The foremost example of integrating Cloud computing services with ERP is Cloud ERP, a type of enterprise resource planning (ERP) software that is hosted on a cloud computing platform, rather than on premises within an enterprise’s own data center.
Unlike on-premises systems, cloud ERP — which is a type of software as a service (SaaS) — increases accessibility via the internet and let users share and transfer data internally and externally, in real time. Because it is cloud-hosted, businesses are notified of any updates to the software in real time. Cloud-based ERP also comes with availability, backup and disaster recovery plans from providers to prevent interruptions to the software.
Cloud ERP provides many benefits, but it comes with its own share of management challenges. Admins lose some control when an enterprise moves off-site, as most of the responsibilities fall onto the providers. Customization abilities are far more with on-premises infrastructure. Admins have to implement new management processes for a cloud-based ERP system, which can lead to a few integration issues.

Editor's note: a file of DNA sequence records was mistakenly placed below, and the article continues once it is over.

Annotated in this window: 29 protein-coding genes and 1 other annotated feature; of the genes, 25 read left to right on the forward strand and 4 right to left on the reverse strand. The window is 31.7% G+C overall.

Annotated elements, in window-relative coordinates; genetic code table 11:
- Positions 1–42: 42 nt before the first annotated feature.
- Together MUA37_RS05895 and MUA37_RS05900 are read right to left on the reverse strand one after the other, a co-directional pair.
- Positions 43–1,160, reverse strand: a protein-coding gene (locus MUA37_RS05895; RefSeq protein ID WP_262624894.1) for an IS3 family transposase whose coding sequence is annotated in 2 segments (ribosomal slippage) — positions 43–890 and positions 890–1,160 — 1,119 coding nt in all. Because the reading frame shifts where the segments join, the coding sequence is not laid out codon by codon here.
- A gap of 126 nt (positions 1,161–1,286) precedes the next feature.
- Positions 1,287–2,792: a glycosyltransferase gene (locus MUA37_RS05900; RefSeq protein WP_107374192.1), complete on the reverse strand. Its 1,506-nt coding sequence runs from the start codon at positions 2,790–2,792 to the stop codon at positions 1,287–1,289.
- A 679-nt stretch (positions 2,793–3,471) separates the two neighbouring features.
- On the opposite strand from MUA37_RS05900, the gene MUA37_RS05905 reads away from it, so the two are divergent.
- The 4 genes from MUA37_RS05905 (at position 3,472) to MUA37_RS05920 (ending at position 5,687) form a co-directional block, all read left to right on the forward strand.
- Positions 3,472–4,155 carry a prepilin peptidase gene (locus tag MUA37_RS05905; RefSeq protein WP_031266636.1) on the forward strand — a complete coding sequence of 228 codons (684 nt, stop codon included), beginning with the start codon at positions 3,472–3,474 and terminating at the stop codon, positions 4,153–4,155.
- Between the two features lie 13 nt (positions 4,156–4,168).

Also in the cloud, enterprises need to rely on the provider’s security, which may or may not be as secure as on-premises ERP systems. Admins must pay special attention to the data residency requirements and comply with standards and regulations, as information can reside in data centres.
Lastly, as an enterprise grows, its requirements could vary, and it may want to purchase additional modules from other vendors to fill in any gaps in cloud services. Integration complexities can occur when an enterprise uses multiple services, as some cloud applications will have to move across third-party products.